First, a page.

We have developed an efficient technique to process and measure surface-wave amplitude and phase from a large collection of seismic waveforms. These amplitude and phase data sets are used to jointly invert for 2D phase velocity and attenuation maps. As demonstrated by Dalton and Ekstrom (2006), correcting for the effects of focusing and defocusing by elastic structure is crucial in order to obtain reliable attenuation structures. A robust theory that can reliably predict focusing-defocusing effects and is insensitive to the details of making the phase velocity maps is preferred. Great circle ray theory can give useful predictions for the focusing-defocusing effects if careful attention is paid to how the phase velocity model is smoothed. However, the predictions of the finite frequency kernels are more robust at the low-intermediate frequency range (below 25mHz) and suggest that they are better suited as a basis for inversion.We invert for the phase velocity, attenuation, source, and receiver terms simultaneously. Our models provide 60-70% variance reduction to the raw data though the source terms are the biggest contribution to the fit of the data. The attenuation maps show structures that correlate well with surface tectonics and the age-dependent trend of attenuation is clearly seen in the ocean basins. We have also identified problematic stations and earthquake sources as a by-product of our data selection process. Although our approach was developed for a global study, it can be extended to regional studies. Our first regional-scale application of this approach is to the Atlantic upper mantle.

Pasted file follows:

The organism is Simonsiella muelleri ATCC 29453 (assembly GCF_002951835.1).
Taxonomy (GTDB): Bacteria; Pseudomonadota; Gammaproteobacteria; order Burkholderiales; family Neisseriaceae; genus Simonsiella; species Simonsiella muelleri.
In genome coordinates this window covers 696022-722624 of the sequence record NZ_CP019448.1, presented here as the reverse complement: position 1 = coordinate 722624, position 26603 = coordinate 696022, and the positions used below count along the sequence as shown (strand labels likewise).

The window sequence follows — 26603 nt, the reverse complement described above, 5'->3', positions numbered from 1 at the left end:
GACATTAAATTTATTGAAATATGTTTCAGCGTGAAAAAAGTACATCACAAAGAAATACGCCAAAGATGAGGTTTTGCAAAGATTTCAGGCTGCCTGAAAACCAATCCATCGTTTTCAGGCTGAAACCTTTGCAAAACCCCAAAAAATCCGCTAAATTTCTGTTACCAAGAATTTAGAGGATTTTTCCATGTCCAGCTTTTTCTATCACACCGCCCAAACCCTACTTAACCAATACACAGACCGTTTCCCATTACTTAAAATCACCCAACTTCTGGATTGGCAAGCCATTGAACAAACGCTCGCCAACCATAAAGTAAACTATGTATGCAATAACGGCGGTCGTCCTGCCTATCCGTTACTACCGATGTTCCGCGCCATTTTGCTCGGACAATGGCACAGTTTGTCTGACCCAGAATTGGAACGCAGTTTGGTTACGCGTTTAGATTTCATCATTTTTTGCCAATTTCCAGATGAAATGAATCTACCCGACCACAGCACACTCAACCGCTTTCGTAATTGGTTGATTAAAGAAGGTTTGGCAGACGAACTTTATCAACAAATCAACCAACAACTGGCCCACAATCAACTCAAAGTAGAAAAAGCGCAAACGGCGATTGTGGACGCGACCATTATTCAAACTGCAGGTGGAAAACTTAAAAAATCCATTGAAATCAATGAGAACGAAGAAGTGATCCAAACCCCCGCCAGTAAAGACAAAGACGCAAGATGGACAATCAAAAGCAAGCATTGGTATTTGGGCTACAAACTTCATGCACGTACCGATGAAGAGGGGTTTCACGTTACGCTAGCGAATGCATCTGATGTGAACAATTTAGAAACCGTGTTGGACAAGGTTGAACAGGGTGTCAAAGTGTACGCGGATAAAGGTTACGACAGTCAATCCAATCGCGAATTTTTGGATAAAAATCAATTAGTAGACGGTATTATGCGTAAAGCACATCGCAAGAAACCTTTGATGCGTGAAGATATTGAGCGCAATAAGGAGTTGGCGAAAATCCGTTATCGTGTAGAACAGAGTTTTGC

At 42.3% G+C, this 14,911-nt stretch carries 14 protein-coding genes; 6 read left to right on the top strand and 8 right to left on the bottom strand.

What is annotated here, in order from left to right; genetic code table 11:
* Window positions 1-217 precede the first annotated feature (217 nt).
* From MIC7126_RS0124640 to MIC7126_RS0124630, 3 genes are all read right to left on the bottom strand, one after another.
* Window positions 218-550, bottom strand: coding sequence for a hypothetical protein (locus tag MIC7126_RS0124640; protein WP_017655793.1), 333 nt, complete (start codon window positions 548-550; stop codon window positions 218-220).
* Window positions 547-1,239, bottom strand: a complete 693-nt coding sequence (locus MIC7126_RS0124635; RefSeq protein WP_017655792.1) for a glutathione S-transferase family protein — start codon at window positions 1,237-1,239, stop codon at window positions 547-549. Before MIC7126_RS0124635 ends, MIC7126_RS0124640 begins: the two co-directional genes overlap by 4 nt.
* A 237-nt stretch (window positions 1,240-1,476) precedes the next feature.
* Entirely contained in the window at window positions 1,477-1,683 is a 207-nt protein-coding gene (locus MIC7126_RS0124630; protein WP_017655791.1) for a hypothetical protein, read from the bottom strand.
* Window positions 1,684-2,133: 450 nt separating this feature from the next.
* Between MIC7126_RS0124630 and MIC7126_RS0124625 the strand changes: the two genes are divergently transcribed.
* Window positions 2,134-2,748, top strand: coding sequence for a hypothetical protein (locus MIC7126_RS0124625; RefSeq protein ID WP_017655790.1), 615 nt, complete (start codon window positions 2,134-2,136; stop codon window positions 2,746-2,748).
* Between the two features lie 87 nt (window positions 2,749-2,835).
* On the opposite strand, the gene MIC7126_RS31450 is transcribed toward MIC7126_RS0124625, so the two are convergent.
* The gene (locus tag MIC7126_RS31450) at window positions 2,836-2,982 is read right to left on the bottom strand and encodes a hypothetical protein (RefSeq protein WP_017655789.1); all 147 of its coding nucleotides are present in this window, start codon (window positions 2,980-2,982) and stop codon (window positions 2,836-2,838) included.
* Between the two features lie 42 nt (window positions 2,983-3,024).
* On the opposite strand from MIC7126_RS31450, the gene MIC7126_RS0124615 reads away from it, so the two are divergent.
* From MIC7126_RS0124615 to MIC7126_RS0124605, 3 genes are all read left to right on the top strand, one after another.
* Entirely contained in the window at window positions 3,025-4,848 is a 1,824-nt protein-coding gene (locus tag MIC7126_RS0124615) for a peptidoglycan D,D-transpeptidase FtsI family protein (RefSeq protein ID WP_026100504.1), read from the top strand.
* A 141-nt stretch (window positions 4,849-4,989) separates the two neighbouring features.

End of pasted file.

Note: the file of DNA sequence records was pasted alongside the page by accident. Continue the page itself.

10. Facial Sketch Synthesis Using 2D Direct Combined Model-Based Face-Specific Markov Network.

    PubMed

    Tu, Ching-Ting; Chan, Yu-Hsien; Chen, Yi-Chung

    2016-08-01

    A facial sketch synthesis system is proposed, featuring a 2D direct combined model (2DDCM)-based face-specific Markov network. In contrast to the existing facial sketch synthesis systems, the proposed scheme aims to synthesize sketches, which reproduce the unique drawing style of a particular artist, where this drawing style is learned from a data set consisting of a large number of image/sketch pairwise training samples. The synthesis system comprises three modules, namely, a global module, a local module, and an enhancement module. The global module applies a 2DDCM approach to synthesize the global facial geometry and texture of the input image. The detailed texture is then added to the synthesized sketch in a local patch-based manner using a parametric 2DDCM model and a non-parametric Markov random field (MRF) network. Notably, the MRF approach gives the synthesized results an appearance more consistent with the drawing style of the training samples, while the 2DDCM approach enables the synthesis of outcomes with a more derivative style. As a result, the similarity between the synthesized sketches and the input images is greatly improved. Finally, a post-processing operation is performed to enhance the shadowed regions of the synthesized image by adding strong lines or curves to emphasize the lighting conditions. The experimental results confirm that the synthesized facial images are in good qualitative and quantitative agreement with the input images as well as the ground-truth sketches provided by the same artist. The representing power of the proposed framework is demonstrated by synthesizing facial sketches from input images with a wide variety of facial poses, lighting conditions, and races even when such images are not included in the training data set. Moreover, the practical applicability of the proposed framework is demonstrated by means of automatic facial recognition tests. PMID:27244737

  11. Dynamic Linkages Between the Transition Zone & Surface Plate Motions in 2D Models of Subduction

    NASA Astrophysics Data System (ADS)

    Arredondo, K.; Billen, M. I.

    2012-12-01